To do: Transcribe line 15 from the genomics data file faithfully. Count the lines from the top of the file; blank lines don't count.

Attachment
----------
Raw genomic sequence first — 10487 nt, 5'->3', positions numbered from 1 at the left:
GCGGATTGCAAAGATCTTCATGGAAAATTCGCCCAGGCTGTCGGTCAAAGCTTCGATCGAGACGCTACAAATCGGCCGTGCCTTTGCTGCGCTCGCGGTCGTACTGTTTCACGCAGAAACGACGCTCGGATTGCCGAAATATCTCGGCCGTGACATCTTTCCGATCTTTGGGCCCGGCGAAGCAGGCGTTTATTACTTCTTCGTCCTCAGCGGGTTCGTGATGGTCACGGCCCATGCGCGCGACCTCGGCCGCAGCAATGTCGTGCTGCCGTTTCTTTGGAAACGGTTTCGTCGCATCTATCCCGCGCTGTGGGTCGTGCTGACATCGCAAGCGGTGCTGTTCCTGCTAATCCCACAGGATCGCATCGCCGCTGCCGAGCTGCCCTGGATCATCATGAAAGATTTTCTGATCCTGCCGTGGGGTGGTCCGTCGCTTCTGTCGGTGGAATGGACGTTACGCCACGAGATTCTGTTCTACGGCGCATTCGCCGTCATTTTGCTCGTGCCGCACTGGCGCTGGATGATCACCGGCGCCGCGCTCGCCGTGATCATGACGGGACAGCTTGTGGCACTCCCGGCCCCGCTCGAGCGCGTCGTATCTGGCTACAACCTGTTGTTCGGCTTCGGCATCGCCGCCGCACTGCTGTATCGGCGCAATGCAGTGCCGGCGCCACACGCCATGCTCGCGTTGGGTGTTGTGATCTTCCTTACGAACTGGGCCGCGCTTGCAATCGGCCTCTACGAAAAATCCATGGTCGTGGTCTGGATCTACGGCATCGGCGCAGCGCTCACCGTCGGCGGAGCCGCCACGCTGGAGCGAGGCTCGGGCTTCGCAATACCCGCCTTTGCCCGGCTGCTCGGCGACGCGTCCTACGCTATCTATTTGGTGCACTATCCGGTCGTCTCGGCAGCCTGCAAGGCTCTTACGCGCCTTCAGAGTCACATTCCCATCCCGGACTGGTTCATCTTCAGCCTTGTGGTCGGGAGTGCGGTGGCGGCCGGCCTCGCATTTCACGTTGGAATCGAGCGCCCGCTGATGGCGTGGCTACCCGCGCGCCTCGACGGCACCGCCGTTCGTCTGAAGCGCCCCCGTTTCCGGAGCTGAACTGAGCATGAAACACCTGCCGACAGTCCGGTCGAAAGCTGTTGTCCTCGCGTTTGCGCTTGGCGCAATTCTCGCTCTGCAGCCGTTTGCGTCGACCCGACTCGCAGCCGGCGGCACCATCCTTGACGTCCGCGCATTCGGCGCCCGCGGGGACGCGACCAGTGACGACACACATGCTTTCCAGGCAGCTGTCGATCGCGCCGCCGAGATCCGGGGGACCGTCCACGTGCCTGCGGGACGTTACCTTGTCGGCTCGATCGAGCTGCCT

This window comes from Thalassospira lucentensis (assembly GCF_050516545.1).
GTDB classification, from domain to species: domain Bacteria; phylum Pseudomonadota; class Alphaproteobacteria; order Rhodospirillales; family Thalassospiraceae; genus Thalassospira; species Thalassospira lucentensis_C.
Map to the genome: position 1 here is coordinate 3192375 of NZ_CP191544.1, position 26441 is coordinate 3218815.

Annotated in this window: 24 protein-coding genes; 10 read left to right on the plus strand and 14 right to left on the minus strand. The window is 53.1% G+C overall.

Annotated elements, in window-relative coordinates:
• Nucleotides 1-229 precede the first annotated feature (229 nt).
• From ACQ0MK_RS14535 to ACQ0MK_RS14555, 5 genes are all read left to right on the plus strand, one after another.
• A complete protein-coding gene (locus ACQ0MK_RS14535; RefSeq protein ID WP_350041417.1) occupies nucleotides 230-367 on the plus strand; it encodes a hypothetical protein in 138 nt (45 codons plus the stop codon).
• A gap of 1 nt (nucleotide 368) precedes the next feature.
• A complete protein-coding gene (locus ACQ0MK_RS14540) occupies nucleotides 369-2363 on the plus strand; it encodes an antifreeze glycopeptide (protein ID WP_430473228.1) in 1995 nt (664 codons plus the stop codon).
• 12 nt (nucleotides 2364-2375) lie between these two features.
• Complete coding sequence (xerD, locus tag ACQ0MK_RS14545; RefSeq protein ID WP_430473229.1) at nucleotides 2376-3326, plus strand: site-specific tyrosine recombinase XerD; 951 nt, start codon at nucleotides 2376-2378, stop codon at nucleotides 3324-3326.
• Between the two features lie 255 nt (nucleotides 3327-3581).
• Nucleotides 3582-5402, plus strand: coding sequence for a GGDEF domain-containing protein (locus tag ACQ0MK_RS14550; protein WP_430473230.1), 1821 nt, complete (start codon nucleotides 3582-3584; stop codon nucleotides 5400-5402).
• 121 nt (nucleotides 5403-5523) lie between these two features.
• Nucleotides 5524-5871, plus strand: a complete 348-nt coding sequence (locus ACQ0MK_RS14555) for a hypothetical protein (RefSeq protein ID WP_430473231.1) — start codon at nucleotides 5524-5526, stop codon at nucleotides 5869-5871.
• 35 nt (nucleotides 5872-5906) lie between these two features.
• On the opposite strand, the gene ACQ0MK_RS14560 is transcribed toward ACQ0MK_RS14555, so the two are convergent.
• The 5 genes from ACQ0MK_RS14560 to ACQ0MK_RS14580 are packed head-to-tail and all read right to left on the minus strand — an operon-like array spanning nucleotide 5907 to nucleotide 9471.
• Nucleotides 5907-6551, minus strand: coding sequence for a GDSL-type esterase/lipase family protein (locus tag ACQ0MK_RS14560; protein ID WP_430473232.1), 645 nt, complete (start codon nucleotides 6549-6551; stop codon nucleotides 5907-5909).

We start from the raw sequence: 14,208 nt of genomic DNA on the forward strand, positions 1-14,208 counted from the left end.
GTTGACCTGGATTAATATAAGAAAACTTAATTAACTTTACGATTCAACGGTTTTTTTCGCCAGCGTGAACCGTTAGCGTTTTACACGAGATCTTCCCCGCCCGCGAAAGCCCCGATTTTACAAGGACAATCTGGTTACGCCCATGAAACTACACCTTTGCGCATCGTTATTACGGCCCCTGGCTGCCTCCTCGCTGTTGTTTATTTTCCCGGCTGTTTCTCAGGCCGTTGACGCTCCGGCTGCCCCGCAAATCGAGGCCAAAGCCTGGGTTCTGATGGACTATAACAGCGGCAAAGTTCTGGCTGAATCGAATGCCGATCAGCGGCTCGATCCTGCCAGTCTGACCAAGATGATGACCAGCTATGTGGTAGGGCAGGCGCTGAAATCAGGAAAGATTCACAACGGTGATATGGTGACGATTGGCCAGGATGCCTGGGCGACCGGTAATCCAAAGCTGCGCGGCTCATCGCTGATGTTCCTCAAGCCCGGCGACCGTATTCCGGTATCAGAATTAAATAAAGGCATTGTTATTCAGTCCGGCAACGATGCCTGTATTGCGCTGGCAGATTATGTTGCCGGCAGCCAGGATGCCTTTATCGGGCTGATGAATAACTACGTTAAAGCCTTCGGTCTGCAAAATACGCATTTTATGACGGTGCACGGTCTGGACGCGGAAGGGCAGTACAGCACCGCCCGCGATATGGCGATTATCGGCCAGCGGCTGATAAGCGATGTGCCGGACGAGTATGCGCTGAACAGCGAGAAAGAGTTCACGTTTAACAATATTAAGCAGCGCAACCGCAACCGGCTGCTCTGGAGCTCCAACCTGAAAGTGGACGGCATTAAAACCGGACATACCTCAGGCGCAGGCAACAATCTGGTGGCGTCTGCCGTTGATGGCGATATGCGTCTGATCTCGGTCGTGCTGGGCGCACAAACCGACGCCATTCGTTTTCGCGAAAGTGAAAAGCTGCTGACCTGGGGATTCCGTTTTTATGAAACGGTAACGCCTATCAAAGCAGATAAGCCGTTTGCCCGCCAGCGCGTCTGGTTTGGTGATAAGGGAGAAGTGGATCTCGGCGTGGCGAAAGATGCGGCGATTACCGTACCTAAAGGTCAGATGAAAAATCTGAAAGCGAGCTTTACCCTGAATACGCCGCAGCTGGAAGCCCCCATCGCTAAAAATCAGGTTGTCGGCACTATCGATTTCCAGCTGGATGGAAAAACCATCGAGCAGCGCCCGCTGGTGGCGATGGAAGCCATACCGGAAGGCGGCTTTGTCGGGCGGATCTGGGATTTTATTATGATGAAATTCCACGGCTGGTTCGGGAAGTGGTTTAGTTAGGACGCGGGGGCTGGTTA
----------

• Between the two features lie 255 nt (nucleotides 3327-3581).